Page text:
“We recovered the Kennebec to the point where it is one of the most important shellfish operations in the state, and a large population in the area makes their living off clamming and lobstering,” Hinchman added. “We’ve worked too hard and spent too much money cleaning up our rivers to allow this to happen again.”
A view of Fiddler's Reach from the public landing at Morse Cove, a popular boat launch in the dump area.
An end run around the law?
Maine is attempting to do an end run around the issue of designation by claiming that the designation was in error at the time of the original finding, Hinchman believes. In a white paper draft by Susan Davies, water quality standards coordinator at Maine DEP, dated in March of this year, she acknowledges that the original designation of SA occurred at the coordinates cited, but interprets it to be an error based on "clear intent" to protect the Popham Beach area based on different wording about the protection of Reid State Park on the Georgetown side.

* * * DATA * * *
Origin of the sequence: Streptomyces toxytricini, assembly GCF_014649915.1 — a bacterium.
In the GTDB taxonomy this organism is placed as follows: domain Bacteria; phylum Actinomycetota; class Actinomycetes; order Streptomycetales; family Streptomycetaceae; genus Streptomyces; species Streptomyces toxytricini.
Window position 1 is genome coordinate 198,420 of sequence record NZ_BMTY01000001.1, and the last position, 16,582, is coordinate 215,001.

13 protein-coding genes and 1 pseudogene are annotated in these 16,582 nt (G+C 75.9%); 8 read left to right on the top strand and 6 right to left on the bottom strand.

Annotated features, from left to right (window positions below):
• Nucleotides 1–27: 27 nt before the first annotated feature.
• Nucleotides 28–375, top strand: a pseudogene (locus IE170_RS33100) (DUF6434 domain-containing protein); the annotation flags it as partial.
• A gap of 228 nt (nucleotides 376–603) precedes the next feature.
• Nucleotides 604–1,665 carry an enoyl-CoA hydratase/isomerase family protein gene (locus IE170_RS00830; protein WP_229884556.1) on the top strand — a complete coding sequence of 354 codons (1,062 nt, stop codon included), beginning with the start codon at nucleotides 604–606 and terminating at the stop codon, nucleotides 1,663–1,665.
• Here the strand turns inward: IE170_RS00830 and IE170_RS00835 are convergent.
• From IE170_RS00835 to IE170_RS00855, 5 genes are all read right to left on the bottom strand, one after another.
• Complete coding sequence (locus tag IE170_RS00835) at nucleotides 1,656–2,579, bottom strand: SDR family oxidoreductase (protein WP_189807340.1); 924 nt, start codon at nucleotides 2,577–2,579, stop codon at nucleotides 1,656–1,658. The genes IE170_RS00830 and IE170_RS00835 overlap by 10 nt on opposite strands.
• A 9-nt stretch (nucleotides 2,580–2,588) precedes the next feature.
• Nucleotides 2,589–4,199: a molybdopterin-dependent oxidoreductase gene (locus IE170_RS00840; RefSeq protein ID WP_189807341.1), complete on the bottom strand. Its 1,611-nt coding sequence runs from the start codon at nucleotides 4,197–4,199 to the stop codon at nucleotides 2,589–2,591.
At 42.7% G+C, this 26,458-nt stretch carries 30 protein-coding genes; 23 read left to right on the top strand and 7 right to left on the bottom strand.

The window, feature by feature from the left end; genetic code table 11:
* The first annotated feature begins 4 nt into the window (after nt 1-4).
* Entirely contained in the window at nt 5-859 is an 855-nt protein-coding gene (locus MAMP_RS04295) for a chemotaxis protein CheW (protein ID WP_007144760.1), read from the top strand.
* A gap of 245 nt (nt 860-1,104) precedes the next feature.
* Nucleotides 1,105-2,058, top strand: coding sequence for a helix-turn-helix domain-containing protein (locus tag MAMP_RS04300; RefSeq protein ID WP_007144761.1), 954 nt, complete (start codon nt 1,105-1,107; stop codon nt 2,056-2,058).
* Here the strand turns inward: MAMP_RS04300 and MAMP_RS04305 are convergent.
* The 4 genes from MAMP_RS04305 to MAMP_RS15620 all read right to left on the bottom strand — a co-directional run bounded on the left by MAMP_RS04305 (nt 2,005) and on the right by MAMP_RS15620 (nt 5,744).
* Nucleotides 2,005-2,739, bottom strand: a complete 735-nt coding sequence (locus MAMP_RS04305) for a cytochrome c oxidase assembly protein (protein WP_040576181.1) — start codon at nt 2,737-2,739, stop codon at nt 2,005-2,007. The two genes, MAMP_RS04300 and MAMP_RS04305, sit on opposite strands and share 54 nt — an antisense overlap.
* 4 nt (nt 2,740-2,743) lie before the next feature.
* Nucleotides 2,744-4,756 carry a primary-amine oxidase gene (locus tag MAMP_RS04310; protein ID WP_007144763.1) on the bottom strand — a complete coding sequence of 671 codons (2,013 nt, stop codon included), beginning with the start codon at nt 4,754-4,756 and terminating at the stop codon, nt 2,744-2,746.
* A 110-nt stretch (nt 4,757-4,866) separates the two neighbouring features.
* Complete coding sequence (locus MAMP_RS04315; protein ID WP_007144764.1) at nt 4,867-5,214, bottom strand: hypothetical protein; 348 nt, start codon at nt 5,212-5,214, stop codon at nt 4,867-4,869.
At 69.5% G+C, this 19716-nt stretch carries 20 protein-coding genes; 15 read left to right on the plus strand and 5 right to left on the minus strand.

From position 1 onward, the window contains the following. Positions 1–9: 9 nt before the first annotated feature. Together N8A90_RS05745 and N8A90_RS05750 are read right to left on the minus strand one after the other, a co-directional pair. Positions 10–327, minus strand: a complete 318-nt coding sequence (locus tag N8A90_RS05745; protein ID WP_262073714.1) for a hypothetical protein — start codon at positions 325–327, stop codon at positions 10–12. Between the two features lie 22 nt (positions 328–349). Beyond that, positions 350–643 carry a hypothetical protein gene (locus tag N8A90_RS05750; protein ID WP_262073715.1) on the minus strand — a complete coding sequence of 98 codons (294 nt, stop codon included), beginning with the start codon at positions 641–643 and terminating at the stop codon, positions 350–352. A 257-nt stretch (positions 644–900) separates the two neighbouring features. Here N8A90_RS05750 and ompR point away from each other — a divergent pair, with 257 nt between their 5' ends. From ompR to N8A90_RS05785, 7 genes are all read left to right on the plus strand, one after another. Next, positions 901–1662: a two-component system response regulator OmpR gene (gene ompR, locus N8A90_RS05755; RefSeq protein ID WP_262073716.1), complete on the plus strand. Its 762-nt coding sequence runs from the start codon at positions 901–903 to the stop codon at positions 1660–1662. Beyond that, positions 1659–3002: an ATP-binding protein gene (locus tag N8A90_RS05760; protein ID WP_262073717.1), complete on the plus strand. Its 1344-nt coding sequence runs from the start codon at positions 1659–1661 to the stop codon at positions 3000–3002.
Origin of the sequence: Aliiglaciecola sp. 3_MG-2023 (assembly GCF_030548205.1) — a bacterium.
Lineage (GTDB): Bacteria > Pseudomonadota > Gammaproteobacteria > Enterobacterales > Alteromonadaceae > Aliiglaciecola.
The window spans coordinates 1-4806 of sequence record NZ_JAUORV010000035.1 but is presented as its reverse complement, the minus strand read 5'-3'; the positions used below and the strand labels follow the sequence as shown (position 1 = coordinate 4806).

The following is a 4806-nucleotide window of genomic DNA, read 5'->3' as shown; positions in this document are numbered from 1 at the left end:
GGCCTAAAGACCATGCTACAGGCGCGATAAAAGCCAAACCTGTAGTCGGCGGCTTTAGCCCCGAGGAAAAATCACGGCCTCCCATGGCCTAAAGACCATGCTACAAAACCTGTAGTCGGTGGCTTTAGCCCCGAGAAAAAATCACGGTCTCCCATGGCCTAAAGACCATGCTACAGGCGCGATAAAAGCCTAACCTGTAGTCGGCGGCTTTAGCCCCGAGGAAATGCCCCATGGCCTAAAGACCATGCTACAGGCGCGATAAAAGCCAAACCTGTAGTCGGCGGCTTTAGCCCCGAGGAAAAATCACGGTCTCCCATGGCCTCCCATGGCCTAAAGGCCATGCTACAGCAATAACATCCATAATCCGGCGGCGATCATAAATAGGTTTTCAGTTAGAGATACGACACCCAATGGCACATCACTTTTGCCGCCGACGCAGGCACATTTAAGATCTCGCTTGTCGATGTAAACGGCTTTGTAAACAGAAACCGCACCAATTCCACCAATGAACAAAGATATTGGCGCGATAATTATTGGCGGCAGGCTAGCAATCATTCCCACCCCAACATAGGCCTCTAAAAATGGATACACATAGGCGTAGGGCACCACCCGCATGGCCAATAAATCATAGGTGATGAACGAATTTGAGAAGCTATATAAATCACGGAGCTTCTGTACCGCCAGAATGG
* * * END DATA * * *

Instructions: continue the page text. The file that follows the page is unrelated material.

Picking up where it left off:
Calls to Davies were not returned by presstime.
“That’s a fairy tale,” Hinchman said. “The Environmental Protection Agency will have to be convinced that it was a simple error. They can’t just make this change buried in an omnibus bill.”
Which is apparently the intention. Wording in the 2011 omnibus bill "corrects" the language of the 1990 water-quality law. Even so, according to Ed Friedman, downgrading the Narrows may not make the dredge-spoil dumping there any more legal.
From Maine law 38MRSA §465-B: